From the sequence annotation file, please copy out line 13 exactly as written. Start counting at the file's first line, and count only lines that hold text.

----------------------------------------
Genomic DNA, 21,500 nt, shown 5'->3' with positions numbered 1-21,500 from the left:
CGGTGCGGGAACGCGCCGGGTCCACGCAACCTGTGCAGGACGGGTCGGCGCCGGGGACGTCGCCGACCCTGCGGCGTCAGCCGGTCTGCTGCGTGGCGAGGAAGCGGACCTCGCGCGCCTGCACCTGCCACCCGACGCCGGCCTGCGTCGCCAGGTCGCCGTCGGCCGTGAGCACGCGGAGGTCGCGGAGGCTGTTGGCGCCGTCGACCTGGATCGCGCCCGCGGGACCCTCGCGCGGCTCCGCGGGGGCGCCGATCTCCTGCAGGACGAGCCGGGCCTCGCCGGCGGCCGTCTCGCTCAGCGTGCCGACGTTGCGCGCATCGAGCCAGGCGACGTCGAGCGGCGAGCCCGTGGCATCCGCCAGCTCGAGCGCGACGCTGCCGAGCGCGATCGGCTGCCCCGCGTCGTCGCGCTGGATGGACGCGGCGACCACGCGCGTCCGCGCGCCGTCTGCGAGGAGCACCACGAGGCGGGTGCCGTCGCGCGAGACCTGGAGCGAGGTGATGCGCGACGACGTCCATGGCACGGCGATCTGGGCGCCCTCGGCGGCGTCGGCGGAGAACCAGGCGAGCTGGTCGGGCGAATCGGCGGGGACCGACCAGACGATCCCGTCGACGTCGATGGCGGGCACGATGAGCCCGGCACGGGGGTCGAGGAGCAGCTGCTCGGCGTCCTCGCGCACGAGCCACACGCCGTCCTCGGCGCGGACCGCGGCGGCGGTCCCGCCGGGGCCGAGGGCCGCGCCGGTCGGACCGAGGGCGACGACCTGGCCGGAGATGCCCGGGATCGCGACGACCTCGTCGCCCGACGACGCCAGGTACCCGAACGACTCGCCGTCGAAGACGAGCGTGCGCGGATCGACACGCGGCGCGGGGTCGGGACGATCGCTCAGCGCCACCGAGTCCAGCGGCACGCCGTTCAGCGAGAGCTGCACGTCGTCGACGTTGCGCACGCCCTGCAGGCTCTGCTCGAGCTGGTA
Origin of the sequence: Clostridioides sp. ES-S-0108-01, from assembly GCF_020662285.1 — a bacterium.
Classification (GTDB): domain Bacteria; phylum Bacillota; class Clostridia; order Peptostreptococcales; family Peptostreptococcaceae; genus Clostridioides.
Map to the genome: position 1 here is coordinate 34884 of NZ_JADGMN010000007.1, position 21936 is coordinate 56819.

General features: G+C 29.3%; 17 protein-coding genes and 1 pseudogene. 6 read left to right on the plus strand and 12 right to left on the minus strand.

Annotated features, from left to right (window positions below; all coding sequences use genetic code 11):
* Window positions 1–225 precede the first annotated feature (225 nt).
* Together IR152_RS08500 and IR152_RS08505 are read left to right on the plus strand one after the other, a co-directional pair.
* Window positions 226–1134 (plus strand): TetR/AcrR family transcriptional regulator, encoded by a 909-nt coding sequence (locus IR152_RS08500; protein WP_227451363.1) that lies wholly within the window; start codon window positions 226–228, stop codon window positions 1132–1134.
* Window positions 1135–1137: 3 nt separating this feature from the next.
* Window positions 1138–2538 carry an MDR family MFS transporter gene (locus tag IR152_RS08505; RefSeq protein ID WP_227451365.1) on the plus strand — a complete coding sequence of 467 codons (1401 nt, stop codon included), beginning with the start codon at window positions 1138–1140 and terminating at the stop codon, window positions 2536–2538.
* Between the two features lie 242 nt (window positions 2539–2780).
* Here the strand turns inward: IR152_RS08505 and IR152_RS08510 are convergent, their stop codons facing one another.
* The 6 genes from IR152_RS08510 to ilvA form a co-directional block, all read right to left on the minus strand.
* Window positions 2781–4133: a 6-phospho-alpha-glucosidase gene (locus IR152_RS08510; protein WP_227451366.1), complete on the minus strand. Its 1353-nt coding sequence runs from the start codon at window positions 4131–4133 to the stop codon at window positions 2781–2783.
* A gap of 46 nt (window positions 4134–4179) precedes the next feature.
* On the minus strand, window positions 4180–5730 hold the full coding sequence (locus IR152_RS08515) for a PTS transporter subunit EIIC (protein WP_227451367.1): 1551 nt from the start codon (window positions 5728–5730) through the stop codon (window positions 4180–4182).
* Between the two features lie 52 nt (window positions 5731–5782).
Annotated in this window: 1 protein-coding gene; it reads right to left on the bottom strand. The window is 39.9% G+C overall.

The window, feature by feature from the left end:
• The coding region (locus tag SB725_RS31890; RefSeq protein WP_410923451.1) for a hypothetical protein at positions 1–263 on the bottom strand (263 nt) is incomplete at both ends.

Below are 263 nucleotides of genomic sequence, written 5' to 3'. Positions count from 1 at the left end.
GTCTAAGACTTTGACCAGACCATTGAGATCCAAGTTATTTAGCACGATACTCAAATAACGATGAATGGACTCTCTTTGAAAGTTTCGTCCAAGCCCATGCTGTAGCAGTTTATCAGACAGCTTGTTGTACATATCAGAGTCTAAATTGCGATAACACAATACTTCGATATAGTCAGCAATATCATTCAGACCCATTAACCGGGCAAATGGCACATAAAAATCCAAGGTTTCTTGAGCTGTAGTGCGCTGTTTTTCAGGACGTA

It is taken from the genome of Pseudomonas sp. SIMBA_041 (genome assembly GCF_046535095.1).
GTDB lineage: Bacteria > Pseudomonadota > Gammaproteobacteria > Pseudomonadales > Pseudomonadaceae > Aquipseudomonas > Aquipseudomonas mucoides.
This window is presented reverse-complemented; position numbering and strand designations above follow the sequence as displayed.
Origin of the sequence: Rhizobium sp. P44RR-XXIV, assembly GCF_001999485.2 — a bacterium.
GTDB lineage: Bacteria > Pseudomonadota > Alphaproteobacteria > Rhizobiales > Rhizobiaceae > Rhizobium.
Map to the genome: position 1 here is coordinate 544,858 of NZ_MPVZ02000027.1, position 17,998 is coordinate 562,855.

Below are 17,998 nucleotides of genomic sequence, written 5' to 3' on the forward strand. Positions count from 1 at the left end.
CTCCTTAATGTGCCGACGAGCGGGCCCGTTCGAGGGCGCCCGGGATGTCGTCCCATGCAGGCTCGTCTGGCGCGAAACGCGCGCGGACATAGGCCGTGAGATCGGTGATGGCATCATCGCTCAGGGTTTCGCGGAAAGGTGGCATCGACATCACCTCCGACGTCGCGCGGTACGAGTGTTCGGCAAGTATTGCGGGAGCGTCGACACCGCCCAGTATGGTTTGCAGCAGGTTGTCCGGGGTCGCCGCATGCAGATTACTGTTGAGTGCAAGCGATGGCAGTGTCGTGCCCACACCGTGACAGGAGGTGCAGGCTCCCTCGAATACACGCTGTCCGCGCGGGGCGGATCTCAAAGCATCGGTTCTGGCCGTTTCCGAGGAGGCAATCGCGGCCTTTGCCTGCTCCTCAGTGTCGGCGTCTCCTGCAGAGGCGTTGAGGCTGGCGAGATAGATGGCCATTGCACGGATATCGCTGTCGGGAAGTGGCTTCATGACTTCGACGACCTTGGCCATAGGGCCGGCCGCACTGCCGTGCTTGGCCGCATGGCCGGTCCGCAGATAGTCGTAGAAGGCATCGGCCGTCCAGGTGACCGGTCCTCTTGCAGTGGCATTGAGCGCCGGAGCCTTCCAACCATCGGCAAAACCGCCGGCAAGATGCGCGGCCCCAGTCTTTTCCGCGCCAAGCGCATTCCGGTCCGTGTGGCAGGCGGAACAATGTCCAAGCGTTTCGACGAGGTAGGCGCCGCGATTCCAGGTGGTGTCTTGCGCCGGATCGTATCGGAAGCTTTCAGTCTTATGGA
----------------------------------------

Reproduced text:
* Between the two features lie 242 nt (window positions 2539–2780).